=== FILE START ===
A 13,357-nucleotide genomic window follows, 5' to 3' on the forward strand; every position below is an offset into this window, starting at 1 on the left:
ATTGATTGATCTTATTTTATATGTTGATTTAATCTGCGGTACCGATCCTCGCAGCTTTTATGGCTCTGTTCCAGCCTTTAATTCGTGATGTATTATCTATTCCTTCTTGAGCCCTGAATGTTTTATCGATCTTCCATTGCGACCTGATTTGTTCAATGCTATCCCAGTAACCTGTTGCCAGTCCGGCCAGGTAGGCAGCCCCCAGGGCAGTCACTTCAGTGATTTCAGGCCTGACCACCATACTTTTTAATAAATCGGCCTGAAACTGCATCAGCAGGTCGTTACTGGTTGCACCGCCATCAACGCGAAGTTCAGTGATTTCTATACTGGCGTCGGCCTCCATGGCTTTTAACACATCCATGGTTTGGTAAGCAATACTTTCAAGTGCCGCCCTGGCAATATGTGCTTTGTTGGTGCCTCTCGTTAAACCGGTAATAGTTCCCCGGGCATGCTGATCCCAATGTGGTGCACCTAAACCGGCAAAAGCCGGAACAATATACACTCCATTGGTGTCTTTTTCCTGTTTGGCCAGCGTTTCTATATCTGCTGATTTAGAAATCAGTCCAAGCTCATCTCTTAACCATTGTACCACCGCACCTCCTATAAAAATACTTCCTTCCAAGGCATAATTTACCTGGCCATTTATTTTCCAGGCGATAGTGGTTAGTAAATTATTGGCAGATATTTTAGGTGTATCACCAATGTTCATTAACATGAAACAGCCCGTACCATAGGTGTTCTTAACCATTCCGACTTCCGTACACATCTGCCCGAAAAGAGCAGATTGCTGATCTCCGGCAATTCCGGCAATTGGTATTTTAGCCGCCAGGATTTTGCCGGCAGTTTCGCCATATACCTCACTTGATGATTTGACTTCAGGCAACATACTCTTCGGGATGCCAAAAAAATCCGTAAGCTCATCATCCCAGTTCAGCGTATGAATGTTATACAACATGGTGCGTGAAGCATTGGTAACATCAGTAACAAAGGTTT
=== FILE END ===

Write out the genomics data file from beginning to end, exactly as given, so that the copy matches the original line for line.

A 13,357-nucleotide genomic window follows, 5' to 3' on the forward strand; every position below is an offset into this window, starting at 1 on the left:
ATTGATTGATCTTATTTTATATGTTGATTTAATCTGCGGTACCGATCCTCGCAGCTTTTATGGCTCTGTTCCAGCCTTTAATTCGTGATGTATTATCTATTCCTTCTTGAGCCCTGAATGTTTTATCGATCTTCCATTGCGACCTGATTTGTTCAATGCTATCCCAGTAACCTGTTGCCAGTCCGGCCAGGTAGGCAGCCCCCAGGGCAGTCACTTCAGTGATTTCAGGCCTGACCACCATACTTTTTAATAAATCGGCCTGAAACTGCATCAGCAGGTCGTTACTGGTTGCACCGCCATCAACGCGAAGTTCAGTGATTTCTATACTGGCGTCGGCCTCCATGGCTTTTAACACATCCATGGTTTGGTAAGCAATACTTTCAAGTGCCGCCCTGGCAATATGTGCTTTGTTGGTGCCTCTCGTTAAACCGGTAATAGTTCCCCGGGCATGCTGATCCCAATGTGGTGCACCTAAACCGGCAAAAGCCGGAACAATATACACTCCATTGGTGTCTTTTTCCTGTTTGGCCAGCGTTTCTATATCTGCTGATTTAGAAATCAGTCCAAGCTCATCTCTTAACCATTGTACCACCGCACCTCCTATAAAAATACTTCCTTCCAAGGCATAATTTACCTGGCCATTTATTTTCCAGGCGATAGTGGTTAGTAAATTATTGGCAGATATTTTAGGTGTATCACCAATGTTCATTAACATGAAACAGCCCGTACCATAGGTGTTCTTAACCATTCCGACTTCCGTACACATCTGCCCGAAAAGAGCAGATTGCTGATCTCCGGCAATTCCGGCAATTGGTATTTTAGCCGCCAGGATTTTGCCGGCAGTTTCGCCATATACCTCACTTGATGATTTGACTTCAGGCAACATACTCTTCGGGATGCCAAAAAAATCCGTAAGCTCATCATCCCAGTTCAGCGTATGAATGTTATACAACATGGTGCGTGAAGCATTGGTAACATCAGTAACAAAGGTTT